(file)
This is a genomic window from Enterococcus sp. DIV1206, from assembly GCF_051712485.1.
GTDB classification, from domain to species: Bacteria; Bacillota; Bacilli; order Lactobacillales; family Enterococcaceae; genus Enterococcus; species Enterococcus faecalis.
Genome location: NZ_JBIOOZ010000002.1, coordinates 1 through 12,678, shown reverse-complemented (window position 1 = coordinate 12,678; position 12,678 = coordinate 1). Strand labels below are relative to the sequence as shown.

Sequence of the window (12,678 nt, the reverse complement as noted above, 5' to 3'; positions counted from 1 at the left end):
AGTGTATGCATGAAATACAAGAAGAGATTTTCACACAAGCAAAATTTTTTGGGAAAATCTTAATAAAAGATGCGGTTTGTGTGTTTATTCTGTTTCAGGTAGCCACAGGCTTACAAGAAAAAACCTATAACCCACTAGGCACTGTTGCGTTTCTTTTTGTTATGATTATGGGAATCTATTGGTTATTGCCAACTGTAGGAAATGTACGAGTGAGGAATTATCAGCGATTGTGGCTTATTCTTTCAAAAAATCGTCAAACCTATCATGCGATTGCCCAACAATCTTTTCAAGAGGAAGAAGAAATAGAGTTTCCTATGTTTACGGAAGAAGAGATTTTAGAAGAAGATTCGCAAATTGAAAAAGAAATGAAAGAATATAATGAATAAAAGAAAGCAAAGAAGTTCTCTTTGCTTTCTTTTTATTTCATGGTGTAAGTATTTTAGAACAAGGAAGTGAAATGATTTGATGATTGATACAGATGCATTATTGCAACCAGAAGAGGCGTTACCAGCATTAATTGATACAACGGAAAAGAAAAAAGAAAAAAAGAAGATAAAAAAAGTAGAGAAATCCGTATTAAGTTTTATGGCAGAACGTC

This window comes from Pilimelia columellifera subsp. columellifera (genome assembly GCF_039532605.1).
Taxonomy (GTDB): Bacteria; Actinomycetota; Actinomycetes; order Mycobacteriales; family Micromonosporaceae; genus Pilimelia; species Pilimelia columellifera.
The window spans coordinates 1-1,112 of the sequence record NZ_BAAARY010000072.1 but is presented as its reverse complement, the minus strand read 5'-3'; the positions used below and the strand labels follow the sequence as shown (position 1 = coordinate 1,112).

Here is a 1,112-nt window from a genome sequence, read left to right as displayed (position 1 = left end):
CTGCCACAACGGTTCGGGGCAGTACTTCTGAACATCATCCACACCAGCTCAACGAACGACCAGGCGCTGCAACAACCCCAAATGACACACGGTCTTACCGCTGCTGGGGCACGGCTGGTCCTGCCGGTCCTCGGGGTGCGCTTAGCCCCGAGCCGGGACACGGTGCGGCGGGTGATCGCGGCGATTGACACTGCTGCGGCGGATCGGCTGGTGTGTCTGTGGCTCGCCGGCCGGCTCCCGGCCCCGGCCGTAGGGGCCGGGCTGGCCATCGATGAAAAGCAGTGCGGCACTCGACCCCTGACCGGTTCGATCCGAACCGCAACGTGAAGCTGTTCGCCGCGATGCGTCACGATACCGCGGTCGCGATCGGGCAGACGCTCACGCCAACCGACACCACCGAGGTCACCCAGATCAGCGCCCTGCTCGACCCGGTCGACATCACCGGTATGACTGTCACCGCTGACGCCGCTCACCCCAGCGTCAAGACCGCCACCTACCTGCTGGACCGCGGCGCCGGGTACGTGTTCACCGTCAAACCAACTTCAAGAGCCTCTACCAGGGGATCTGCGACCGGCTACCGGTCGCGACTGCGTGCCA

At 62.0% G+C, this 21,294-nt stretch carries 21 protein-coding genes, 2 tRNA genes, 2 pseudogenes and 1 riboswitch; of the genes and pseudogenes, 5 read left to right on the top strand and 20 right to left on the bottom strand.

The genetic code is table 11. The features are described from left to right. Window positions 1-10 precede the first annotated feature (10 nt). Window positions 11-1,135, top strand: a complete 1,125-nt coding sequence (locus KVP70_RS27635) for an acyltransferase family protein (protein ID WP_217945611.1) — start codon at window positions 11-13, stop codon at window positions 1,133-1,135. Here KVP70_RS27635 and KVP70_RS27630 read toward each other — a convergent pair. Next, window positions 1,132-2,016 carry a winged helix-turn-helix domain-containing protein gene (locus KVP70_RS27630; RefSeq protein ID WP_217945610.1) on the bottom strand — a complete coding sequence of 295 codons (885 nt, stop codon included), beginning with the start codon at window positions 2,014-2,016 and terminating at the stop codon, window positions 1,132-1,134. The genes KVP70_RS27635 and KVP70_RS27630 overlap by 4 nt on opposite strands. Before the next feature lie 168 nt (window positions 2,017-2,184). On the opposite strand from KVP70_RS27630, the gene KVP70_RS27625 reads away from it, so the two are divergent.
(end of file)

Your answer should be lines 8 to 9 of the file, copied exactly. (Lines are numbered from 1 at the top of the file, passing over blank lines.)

The window spans coordinates 1-1,112 of the sequence record NZ_BAAARY010000072.1 but is presented as its reverse complement, the minus strand read 5'-3'; the positions used below and the strand labels follow the sequence as shown (position 1 = coordinate 1,112).

Here is a 1,112-nt window from a genome sequence, read left to right as displayed (position 1 = left end):